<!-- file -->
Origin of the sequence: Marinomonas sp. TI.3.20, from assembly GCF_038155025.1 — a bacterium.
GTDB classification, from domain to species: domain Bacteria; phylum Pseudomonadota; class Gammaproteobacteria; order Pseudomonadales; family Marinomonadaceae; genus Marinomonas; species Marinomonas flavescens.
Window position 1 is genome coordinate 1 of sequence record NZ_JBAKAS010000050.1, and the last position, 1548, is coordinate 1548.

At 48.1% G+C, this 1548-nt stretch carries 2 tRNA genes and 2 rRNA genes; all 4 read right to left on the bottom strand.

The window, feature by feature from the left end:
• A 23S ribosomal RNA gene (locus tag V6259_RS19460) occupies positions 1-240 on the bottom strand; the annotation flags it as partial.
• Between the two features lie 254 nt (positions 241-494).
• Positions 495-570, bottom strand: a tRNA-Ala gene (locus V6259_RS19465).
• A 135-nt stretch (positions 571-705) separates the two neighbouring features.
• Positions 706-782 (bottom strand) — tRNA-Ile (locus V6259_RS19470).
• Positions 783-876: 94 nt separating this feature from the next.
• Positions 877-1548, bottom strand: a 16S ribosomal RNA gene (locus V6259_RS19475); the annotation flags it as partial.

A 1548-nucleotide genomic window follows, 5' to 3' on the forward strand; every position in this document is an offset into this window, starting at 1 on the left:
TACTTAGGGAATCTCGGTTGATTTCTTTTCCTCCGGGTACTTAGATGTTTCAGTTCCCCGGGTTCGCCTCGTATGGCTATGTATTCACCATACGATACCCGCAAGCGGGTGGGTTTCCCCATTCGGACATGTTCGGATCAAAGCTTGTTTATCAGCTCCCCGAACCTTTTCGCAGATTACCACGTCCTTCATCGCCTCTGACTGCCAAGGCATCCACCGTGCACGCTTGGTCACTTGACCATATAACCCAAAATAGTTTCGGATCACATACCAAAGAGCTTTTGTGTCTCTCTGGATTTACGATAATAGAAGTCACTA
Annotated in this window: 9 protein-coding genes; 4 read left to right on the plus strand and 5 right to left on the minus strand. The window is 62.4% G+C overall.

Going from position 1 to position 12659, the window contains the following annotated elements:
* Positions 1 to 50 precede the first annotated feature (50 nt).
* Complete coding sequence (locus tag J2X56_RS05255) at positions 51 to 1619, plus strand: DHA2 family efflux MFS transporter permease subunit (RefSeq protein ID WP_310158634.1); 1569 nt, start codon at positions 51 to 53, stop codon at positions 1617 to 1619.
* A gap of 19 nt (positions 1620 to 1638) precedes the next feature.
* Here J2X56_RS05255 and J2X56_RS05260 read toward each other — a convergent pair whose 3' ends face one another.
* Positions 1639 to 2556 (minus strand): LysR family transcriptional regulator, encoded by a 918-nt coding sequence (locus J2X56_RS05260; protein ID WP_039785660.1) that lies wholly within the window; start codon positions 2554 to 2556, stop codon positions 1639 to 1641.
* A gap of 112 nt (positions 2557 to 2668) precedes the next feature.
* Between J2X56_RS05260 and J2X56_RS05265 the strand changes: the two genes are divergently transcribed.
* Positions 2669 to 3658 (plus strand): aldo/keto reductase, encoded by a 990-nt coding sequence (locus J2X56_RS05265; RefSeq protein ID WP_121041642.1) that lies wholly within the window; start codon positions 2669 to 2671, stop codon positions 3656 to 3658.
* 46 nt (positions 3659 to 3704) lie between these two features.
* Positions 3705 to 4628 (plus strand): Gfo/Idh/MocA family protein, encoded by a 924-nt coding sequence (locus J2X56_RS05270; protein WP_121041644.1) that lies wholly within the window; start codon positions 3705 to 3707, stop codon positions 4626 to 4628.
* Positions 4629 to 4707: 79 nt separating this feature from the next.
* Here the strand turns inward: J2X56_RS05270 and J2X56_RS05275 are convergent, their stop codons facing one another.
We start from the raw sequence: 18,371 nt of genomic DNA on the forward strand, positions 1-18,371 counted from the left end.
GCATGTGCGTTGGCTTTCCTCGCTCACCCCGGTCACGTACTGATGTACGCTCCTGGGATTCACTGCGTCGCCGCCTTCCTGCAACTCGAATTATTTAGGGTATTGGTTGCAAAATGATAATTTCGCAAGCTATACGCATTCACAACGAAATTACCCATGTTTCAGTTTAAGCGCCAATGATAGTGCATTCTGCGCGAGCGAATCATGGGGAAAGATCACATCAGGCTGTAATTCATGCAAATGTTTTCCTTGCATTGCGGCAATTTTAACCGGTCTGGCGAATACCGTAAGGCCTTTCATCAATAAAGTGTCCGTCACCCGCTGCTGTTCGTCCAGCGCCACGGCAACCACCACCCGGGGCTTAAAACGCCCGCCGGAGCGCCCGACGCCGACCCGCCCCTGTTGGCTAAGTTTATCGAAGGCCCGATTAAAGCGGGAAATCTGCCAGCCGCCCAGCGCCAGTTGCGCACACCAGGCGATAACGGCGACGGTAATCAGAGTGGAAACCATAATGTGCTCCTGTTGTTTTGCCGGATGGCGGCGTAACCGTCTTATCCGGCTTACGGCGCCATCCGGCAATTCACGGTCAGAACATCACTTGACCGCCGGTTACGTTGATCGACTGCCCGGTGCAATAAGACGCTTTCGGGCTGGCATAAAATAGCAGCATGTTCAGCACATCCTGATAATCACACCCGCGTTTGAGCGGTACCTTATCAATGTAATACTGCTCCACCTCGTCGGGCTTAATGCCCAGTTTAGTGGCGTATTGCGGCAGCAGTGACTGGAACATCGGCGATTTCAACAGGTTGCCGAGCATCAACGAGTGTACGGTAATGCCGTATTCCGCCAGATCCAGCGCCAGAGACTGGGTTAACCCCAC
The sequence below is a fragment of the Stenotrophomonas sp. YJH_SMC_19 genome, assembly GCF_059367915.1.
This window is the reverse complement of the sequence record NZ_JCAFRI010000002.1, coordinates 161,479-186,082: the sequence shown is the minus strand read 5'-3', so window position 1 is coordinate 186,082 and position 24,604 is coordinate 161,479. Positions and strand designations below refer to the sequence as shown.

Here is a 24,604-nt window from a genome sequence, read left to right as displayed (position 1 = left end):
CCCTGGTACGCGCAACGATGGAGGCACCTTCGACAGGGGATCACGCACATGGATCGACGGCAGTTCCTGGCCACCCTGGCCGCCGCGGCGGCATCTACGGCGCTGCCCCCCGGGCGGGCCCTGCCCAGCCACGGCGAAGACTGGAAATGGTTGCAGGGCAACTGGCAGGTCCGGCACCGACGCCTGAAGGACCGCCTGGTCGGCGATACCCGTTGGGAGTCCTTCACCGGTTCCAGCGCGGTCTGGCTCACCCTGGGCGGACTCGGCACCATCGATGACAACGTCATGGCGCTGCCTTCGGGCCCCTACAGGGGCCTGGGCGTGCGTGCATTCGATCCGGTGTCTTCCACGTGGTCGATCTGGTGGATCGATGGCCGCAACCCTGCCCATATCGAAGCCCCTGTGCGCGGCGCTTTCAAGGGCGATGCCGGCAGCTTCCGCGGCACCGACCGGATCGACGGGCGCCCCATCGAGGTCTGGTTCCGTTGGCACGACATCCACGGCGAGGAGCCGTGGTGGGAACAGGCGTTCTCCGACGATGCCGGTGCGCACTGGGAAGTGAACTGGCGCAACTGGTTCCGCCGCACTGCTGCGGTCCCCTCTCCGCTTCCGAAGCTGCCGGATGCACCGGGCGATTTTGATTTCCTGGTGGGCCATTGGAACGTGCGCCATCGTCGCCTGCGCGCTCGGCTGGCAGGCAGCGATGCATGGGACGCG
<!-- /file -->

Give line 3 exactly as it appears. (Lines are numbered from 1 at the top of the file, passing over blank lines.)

Window position 1 is genome coordinate 1 of sequence record NZ_JBAKAS010000050.1, and the last position, 1548, is coordinate 1548.